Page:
This time, luckily, no third party suffered. But Lithuania hasn't compensated Latvia for damages resulting from the previous oil slick. This is making relations with its neighbor sticky. Riga is demanding $1.25 million.
Doubly embarrassing for Lithuania was that the incident coincided with the visit of the European Union commissioner for environmental protection. She arrived just in time to observe Lithuanian rescue teams armed with the miraculous Simple Green. Her quote in this newspaper should perhaps be read reversed: "Such accidents take place quite often, so unfortunately the Baltic Sea is very polluted."
And the red-faced Lithuanian authorities shouldn't kid themselves when speaking with such polite EU bureaucrats, who always seem to be satisfied with the way such problems are dealt with. They are not.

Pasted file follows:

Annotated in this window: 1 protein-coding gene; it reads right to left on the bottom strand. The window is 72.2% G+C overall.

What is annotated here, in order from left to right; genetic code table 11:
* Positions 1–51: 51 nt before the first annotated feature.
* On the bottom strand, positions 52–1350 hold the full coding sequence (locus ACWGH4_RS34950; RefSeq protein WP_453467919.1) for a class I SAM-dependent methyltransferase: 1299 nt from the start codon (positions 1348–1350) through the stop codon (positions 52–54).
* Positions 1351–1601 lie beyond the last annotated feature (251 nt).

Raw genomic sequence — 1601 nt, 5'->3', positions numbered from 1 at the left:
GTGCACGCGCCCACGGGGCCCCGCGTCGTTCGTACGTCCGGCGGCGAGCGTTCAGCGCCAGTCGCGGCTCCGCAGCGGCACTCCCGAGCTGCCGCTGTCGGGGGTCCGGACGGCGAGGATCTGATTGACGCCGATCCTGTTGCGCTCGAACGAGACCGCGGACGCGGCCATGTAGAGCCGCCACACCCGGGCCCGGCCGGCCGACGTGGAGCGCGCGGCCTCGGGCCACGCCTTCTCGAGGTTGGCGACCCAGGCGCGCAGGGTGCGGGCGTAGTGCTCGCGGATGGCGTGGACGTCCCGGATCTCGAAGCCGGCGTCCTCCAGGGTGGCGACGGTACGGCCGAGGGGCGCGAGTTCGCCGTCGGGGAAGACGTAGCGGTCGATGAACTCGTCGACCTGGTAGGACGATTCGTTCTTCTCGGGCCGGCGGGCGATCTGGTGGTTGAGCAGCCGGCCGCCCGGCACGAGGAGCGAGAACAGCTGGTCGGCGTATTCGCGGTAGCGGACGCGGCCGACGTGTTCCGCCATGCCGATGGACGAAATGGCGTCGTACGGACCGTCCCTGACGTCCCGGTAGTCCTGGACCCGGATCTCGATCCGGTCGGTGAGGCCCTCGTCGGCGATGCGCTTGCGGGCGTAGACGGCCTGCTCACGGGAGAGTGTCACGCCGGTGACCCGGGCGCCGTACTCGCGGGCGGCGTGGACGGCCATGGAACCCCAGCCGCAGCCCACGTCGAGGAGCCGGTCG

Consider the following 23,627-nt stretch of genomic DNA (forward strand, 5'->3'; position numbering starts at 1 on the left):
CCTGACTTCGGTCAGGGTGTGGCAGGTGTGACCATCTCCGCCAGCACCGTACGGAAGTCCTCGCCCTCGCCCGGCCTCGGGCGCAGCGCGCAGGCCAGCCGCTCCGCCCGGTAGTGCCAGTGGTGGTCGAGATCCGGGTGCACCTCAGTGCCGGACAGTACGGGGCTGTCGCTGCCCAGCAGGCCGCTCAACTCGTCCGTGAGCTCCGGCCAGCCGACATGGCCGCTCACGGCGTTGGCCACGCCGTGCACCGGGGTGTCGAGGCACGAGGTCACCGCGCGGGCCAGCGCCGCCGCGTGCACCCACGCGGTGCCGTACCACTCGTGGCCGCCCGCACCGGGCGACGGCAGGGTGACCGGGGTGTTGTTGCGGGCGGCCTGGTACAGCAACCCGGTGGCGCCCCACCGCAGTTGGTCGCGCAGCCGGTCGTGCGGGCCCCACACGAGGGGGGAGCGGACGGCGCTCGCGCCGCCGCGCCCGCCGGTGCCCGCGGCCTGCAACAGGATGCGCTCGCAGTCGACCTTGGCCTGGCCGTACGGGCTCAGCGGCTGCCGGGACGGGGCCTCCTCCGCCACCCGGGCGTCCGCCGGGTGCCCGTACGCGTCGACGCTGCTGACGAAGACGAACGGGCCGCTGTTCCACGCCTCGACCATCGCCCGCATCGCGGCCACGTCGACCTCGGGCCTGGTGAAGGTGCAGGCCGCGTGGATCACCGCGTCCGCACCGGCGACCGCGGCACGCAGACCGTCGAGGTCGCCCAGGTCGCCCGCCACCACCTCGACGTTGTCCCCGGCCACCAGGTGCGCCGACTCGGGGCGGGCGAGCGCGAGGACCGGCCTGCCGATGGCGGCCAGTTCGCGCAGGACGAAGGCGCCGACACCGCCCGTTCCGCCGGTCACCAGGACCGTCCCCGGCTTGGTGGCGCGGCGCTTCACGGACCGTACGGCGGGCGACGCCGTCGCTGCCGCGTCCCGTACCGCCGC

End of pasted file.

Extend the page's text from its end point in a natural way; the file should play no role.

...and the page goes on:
The whole story might not be worth mentioning, as it's too late to preach when a disaster has already happened. But to Latvians at least, it seems that the Lithuanian government is doing everything it can to be a potentially dangerous neighbor.
With its stubborn stance against the shutdown of the Chernobyl-type Ignalina nuclear power station, also located just a few kilometers from the Latvian border, a closure consistently and insistently required by the EU, Lithuania risks staying behind in the enlargement race.
It would be hard to overestimate the potential consequences of an accident at Ignalina. This reactor was built during the Cold War to be blown up in case of a NATO attack to the Soviet Union. This perhaps should be borne in mind when grieving about the loss of a source of cheap energy.
Butinge oil terminal was built to outdo Latvia's port of Ventspils as quickly as possible despite shouts from environmental protesters against its potential danger for the environment.
There's nothing wrong with having an oil terminal. But it's wrong to save money on environmental security by running it on the cheap and hoping everything turns out OK. Unfortunately, such reasoning usually turns out to be wrong.